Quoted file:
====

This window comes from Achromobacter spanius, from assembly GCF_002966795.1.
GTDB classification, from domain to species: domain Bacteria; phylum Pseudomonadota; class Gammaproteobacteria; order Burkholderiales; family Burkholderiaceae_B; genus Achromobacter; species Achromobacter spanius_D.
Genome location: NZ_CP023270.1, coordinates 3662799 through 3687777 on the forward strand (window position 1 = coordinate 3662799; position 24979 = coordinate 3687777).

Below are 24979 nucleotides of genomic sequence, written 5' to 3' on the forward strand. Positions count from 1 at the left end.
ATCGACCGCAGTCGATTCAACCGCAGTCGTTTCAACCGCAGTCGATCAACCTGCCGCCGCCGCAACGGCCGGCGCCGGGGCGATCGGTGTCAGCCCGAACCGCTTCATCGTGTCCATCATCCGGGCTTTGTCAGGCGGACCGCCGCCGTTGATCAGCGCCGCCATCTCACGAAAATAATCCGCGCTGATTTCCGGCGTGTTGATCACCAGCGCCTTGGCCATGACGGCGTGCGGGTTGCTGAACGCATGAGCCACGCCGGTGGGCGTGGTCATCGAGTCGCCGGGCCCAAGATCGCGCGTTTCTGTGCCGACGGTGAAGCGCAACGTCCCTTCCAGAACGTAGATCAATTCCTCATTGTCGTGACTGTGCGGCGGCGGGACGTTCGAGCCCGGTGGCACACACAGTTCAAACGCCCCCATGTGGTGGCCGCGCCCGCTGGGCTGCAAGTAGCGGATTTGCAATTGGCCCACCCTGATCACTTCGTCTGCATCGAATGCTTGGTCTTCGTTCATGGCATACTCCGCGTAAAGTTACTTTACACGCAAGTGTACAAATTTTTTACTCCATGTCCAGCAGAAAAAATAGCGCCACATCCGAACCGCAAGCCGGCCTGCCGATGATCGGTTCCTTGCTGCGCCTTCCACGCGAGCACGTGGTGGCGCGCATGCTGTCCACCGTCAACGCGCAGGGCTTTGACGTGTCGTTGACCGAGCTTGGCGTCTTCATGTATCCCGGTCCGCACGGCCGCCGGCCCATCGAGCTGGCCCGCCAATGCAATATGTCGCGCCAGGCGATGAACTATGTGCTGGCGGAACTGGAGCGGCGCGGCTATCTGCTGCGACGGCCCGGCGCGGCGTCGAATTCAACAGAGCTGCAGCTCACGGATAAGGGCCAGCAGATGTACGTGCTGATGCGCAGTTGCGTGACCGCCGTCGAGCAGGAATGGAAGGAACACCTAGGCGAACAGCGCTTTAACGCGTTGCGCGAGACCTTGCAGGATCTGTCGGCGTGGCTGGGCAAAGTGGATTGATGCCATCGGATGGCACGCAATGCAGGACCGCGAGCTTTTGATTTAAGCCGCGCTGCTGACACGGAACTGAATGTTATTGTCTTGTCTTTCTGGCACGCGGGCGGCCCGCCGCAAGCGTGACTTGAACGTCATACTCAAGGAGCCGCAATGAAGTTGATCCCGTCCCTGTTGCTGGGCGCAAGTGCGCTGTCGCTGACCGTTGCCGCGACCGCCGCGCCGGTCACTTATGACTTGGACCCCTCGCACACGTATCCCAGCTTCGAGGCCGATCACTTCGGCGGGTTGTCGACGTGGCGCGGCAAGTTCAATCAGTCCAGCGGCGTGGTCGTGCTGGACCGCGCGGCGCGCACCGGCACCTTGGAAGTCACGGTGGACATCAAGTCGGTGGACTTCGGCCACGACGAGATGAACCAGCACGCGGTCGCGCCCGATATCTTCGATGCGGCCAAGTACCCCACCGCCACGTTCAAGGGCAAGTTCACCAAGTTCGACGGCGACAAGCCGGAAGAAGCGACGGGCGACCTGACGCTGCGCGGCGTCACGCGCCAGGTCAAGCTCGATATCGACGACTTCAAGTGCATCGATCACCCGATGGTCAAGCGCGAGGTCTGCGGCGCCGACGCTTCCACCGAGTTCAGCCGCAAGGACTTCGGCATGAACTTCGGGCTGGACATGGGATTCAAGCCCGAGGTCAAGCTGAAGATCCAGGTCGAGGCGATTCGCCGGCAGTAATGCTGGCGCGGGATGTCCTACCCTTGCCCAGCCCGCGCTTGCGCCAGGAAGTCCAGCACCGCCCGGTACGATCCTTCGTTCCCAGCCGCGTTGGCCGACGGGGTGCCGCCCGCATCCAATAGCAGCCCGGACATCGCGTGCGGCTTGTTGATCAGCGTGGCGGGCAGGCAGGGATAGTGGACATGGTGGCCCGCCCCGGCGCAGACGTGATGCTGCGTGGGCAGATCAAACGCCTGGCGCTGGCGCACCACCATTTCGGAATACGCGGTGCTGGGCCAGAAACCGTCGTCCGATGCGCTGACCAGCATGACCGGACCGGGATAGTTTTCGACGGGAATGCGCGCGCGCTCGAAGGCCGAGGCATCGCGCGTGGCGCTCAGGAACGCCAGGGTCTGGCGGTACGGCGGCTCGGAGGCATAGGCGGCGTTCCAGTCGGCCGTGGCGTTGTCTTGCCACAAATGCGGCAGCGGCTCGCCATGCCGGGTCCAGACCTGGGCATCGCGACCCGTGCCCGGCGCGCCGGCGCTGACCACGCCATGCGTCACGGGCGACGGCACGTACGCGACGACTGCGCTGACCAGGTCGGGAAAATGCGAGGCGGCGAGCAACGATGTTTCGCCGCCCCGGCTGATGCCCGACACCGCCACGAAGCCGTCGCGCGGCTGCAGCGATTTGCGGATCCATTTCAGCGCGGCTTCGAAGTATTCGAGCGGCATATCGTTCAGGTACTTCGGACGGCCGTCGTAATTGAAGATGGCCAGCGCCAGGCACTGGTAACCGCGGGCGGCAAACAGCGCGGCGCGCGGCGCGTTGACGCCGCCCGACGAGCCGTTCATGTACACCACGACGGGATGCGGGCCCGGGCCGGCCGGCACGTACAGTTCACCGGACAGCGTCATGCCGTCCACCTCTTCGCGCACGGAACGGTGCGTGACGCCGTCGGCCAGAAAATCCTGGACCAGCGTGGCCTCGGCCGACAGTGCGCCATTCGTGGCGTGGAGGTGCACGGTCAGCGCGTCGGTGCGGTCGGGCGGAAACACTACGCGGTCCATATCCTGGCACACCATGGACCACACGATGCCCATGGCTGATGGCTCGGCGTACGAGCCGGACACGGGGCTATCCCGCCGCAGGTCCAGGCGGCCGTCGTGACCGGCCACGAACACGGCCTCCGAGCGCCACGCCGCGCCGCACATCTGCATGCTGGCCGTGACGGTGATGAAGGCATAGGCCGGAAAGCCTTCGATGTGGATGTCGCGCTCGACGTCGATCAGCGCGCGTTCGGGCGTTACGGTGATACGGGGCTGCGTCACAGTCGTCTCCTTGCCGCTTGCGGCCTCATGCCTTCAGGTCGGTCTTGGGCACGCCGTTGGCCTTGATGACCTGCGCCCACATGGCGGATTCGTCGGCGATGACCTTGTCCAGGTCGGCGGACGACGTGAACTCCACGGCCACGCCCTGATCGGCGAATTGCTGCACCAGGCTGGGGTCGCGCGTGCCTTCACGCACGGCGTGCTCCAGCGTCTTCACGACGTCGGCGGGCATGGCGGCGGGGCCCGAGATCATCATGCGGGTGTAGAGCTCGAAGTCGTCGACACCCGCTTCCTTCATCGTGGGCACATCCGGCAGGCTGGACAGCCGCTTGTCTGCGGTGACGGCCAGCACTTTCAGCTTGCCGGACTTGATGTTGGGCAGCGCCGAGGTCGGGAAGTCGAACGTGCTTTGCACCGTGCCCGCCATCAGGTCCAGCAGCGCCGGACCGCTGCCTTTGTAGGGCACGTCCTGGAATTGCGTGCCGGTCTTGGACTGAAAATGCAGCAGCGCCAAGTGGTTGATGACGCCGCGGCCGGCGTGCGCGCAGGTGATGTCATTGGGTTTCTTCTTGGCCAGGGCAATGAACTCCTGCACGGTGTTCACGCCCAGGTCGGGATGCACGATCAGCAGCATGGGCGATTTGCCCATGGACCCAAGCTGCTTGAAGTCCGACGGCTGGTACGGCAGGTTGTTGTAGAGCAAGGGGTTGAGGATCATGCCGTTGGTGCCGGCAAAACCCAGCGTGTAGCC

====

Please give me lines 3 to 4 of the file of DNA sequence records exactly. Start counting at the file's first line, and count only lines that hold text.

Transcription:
Genome location: NZ_CP023270.1, coordinates 3662799 through 3687777 on the forward strand (window position 1 = coordinate 3662799; position 24979 = coordinate 3687777).

Below are 24979 nucleotides of genomic sequence, written 5' to 3' on the forward strand. Positions count from 1 at the left end.